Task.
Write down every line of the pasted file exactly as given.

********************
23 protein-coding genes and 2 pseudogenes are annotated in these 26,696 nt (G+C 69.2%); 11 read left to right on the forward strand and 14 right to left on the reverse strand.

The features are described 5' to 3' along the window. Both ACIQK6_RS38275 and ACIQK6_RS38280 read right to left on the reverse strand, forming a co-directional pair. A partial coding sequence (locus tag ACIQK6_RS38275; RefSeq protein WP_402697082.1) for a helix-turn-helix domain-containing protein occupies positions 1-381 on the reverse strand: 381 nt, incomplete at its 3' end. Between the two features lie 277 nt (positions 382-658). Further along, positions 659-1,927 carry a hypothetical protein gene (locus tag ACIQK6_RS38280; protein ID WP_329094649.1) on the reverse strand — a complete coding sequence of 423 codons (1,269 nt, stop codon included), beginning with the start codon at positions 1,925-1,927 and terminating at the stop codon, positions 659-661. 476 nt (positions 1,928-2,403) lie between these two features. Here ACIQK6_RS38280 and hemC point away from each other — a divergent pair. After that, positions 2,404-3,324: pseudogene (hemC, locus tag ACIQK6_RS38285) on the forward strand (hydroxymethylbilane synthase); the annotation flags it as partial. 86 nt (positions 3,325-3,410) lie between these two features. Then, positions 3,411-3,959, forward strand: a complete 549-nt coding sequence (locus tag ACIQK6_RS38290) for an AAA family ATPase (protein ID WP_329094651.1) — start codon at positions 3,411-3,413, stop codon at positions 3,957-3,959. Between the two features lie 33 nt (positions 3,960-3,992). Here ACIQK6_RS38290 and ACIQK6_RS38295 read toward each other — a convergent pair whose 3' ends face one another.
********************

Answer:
23 protein-coding genes and 2 pseudogenes are annotated in these 26,696 nt (G+C 69.2%); 11 read left to right on the forward strand and 14 right to left on the reverse strand.

The features are described 5' to 3' along the window. Both ACIQK6_RS38275 and ACIQK6_RS38280 read right to left on the reverse strand, forming a co-directional pair. A partial coding sequence (locus tag ACIQK6_RS38275; RefSeq protein WP_402697082.1) for a helix-turn-helix domain-containing protein occupies positions 1-381 on the reverse strand: 381 nt, incomplete at its 3' end. Between the two features lie 277 nt (positions 382-658). Further along, positions 659-1,927 carry a hypothetical protein gene (locus tag ACIQK6_RS38280; protein ID WP_329094649.1) on the reverse strand — a complete coding sequence of 423 codons (1,269 nt, stop codon included), beginning with the start codon at positions 1,925-1,927 and terminating at the stop codon, positions 659-661. 476 nt (positions 1,928-2,403) lie between these two features. Here ACIQK6_RS38280 and hemC point away from each other — a divergent pair. After that, positions 2,404-3,324: pseudogene (hemC, locus tag ACIQK6_RS38285) on the forward strand (hydroxymethylbilane synthase); the annotation flags it as partial. 86 nt (positions 3,325-3,410) lie between these two features. Then, positions 3,411-3,959, forward strand: a complete 549-nt coding sequence (locus tag ACIQK6_RS38290) for an AAA family ATPase (protein ID WP_329094651.1) — start codon at positions 3,411-3,413, stop codon at positions 3,957-3,959. Between the two features lie 33 nt (positions 3,960-3,992). Here ACIQK6_RS38290 and ACIQK6_RS38295 read toward each other — a convergent pair whose 3' ends face one another.